Articles Paleo Recipes

Amaranth Grain



Amaranth Flower


Chances are, you’ve probably never heard of this amazing Aztec grain called Amaranth… in fact, they say only 4% of the population has even tried it! But it is a fantastic super food to add to your diet. The Aztec’s revered this grain as “The Grain of the god’s.” Amaranth is gluten free, because it’s not actually a grain (even though people call it one)…. it’s a seed!


Amaranth derives its name from the Greek for “never fading flower.” It’s an excellent substitute to gluten, and is a great source of plant protein. It contains two essential amino acids called lysine and methionine, and is packed with iron and calcium.


Amaranth Plant


Benefits of Amaranth:

  1. High in Fiber- Move on over wheat! Amaranth’s fiber content triples that of wheat! This makes it great for the digestive system & makes it easier to loose weight.


  1. Anti-inflammatory- It reduces inflammation in the body.


  1. Good source of Protein – One cup of cooked amaranth contains 9 grams of protein.


  1. High in Calcium- Great for bone health.


  1. Lowers Cholesterol – Eating high fiber foods helps lower cholesterol.


  1. Gluten Free- Amaranth is an excellent source of vitamins and minerals for anyone following a gluten free diet.


How to Cook Amaranth:

I’ve read many different ways to cook Amaranth, but I prefer to do it this way:

  • Pre-soak the Amaranth in water for at least 2 hours prior to cooking.
  • I usually pre-rinse nuts/seeds/legumes before cooking (Click Here to Read More about why you should pre-soak), but Amaranth grain is so small that some of it goes through my strainer. If you want to pre-rinse, you can use a cheesecloth to strain it.
  • Make sure there is a TON of water! You want at least a 1 to 4 ratio (1 Cup Amaranth to 4 cups water).
  • Cook over low-medium heat for 30-40 minutes.
  • It will thicken up and absorb the water, so check on it to make sure you have enough in there.
  • Occasionally stir.
  • Store in fridge for 6-7 days or store in Freezer.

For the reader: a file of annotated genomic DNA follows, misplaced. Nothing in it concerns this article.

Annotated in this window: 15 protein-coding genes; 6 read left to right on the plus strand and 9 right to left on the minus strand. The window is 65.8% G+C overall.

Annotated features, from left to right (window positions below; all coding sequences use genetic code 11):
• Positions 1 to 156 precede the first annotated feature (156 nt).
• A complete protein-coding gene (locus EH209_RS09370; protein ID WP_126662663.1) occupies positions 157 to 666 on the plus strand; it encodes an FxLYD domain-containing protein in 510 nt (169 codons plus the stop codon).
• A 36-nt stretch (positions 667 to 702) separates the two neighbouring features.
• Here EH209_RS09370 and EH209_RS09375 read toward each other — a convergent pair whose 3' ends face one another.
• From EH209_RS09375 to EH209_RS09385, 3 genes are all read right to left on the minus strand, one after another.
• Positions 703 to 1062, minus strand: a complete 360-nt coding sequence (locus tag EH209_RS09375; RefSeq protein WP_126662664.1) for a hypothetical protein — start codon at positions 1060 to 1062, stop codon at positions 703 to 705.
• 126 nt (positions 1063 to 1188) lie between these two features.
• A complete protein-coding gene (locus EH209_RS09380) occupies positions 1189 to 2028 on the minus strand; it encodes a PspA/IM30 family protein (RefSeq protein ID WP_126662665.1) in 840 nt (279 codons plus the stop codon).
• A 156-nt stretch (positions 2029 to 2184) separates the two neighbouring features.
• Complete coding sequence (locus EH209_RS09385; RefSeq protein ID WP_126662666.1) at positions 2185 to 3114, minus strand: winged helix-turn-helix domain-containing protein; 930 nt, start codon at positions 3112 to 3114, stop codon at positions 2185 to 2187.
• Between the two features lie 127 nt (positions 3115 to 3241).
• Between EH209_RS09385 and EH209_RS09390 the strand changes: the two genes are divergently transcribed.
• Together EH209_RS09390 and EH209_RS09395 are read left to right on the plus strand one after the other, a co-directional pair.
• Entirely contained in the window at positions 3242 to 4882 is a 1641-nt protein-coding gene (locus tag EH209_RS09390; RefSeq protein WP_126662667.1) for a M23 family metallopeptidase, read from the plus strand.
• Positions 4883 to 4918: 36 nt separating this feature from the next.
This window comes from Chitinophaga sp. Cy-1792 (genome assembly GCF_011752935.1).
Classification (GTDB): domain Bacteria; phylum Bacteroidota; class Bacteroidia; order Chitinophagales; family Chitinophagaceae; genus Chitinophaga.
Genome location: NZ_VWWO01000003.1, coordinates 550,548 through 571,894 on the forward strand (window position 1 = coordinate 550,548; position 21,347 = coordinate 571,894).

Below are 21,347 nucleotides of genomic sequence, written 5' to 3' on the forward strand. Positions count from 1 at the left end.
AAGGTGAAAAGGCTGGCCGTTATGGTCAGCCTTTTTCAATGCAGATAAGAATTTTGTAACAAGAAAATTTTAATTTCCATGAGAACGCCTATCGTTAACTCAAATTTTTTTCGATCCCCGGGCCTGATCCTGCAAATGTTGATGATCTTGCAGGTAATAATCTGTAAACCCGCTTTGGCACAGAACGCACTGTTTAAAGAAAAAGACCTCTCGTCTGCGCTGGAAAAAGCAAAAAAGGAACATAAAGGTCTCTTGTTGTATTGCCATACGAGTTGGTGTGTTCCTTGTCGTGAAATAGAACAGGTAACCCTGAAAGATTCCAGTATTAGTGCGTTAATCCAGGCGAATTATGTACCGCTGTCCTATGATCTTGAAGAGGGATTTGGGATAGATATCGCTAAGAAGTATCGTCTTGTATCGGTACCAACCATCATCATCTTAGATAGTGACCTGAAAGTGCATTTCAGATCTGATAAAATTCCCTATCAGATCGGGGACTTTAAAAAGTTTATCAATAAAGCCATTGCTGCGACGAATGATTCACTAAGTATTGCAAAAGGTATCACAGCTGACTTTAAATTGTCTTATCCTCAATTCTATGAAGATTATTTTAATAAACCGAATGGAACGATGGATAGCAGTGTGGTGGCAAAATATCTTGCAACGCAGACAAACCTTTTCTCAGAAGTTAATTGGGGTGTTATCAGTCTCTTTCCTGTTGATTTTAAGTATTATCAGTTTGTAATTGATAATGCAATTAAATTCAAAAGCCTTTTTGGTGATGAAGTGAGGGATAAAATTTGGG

How to Use it:

  • Smoothies-  My favorite way to eat it is in a smoothie. To me, Amaranth has a rather bitter taste to it, but if I add it to my smoothie I don’t notice the flavor at all. Some of my other friends enjoy the raw taste of amaranth, so you be the judge! Click here for my vegan chocolate frosty recipe.
  • Flour Substitute- You can use amaranth flour as a flour substitute in recipes.
  • Cereal- make an “oatmeal” like cereal out of it. You can add in sweetener and berries.





JUST EAT REAL FOOD – Stop focusing on calories & focus on what you’re eating and how it makes you feel. Your body is always giving you signals, but many times we ignore them. Pay attention if you develop nausea, gas, bloating, abdominal pain, diarrhea, constipation, headaches, joint pain, rashes, sinus problems, or cold sores. If you develop any of these things after eating, it’s a good indicator that your body is giving you a clue to stop consuming something in your food. Many times these symptoms come from consuming chemicals, artificial coloring, and preservatives. Other times these symptoms can occur from a food allergy or sensitivity. Pay attention. Creating a food diary is a really great way to help you figure out what your triggers are. Food elimination diets are a great way to figure out what your triggers are.





Information in this posting is not intended to diagnose, treat, cure, or prevent any disease. Talk to your medical provider before starting any new supplements or medications.



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